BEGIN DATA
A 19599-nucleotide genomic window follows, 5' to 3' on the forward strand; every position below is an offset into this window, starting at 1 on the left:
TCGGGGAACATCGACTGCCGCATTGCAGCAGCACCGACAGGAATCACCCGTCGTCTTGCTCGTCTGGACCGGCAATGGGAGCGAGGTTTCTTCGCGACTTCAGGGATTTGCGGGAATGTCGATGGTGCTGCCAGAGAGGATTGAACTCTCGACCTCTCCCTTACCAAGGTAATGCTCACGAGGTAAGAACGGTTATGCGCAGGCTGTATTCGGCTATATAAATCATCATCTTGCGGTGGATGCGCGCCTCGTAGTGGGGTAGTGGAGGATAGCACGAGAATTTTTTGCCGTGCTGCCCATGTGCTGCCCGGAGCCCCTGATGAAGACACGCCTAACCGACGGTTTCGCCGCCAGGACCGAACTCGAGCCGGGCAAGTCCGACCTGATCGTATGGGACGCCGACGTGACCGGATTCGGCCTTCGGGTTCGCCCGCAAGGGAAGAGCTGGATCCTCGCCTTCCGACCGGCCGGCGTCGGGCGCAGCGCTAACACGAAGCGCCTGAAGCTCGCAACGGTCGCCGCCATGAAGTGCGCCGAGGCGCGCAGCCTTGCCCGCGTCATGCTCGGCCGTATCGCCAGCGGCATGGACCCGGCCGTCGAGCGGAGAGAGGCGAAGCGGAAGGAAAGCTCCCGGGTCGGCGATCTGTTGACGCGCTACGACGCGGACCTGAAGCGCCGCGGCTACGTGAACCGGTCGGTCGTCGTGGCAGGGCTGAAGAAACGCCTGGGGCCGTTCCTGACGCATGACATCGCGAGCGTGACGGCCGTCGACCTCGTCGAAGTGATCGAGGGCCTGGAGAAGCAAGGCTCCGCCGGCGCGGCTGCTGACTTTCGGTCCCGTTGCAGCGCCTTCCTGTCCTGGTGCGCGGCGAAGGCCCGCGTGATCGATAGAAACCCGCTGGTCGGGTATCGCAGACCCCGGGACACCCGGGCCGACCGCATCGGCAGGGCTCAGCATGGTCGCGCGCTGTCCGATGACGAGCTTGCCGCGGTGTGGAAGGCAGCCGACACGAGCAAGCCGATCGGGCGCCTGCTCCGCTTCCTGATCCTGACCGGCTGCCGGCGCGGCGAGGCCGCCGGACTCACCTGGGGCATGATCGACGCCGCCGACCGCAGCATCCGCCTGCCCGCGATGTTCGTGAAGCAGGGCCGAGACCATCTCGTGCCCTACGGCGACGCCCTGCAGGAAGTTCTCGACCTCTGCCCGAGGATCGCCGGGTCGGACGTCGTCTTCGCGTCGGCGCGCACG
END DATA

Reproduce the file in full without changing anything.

A 19599-nucleotide genomic window follows, 5' to 3' on the forward strand; every position below is an offset into this window, starting at 1 on the left:
TCGGGGAACATCGACTGCCGCATTGCAGCAGCACCGACAGGAATCACCCGTCGTCTTGCTCGTCTGGACCGGCAATGGGAGCGAGGTTTCTTCGCGACTTCAGGGATTTGCGGGAATGTCGATGGTGCTGCCAGAGAGGATTGAACTCTCGACCTCTCCCTTACCAAGGTAATGCTCACGAGGTAAGAACGGTTATGCGCAGGCTGTATTCGGCTATATAAATCATCATCTTGCGGTGGATGCGCGCCTCGTAGTGGGGTAGTGGAGGATAGCACGAGAATTTTTTGCCGTGCTGCCCATGTGCTGCCCGGAGCCCCTGATGAAGACACGCCTAACCGACGGTTTCGCCGCCAGGACCGAACTCGAGCCGGGCAAGTCCGACCTGATCGTATGGGACGCCGACGTGACCGGATTCGGCCTTCGGGTTCGCCCGCAAGGGAAGAGCTGGATCCTCGCCTTCCGACCGGCCGGCGTCGGGCGCAGCGCTAACACGAAGCGCCTGAAGCTCGCAACGGTCGCCGCCATGAAGTGCGCCGAGGCGCGCAGCCTTGCCCGCGTCATGCTCGGCCGTATCGCCAGCGGCATGGACCCGGCCGTCGAGCGGAGAGAGGCGAAGCGGAAGGAAAGCTCCCGGGTCGGCGATCTGTTGACGCGCTACGACGCGGACCTGAAGCGCCGCGGCTACGTGAACCGGTCGGTCGTCGTGGCAGGGCTGAAGAAACGCCTGGGGCCGTTCCTGACGCATGACATCGCGAGCGTGACGGCCGTCGACCTCGTCGAAGTGATCGAGGGCCTGGAGAAGCAAGGCTCCGCCGGCGCGGCTGCTGACTTTCGGTCCCGTTGCAGCGCCTTCCTGTCCTGGTGCGCGGCGAAGGCCCGCGTGATCGATAGAAACCCGCTGGTCGGGTATCGCAGACCCCGGGACACCCGGGCCGACCGCATCGGCAGGGCTCAGCATGGTCGCGCGCTGTCCGATGACGAGCTTGCCGCGGTGTGGAAGGCAGCCGACACGAGCAAGCCGATCGGGCGCCTGCTCCGCTTCCTGATCCTGACCGGCTGCCGGCGCGGCGAGGCCGCCGGACTCACCTGGGGCATGATCGACGCCGCCGACCGCAGCATCCGCCTGCCCGCGATGTTCGTGAAGCAGGGCCGAGACCATCTCGTGCCCTACGGCGACGCCCTGCAGGAAGTTCTCGACCTCTGCCCGAGGATCGCCGGGTCGGACGTCGTCTTCGCGTCGGCGCGCACG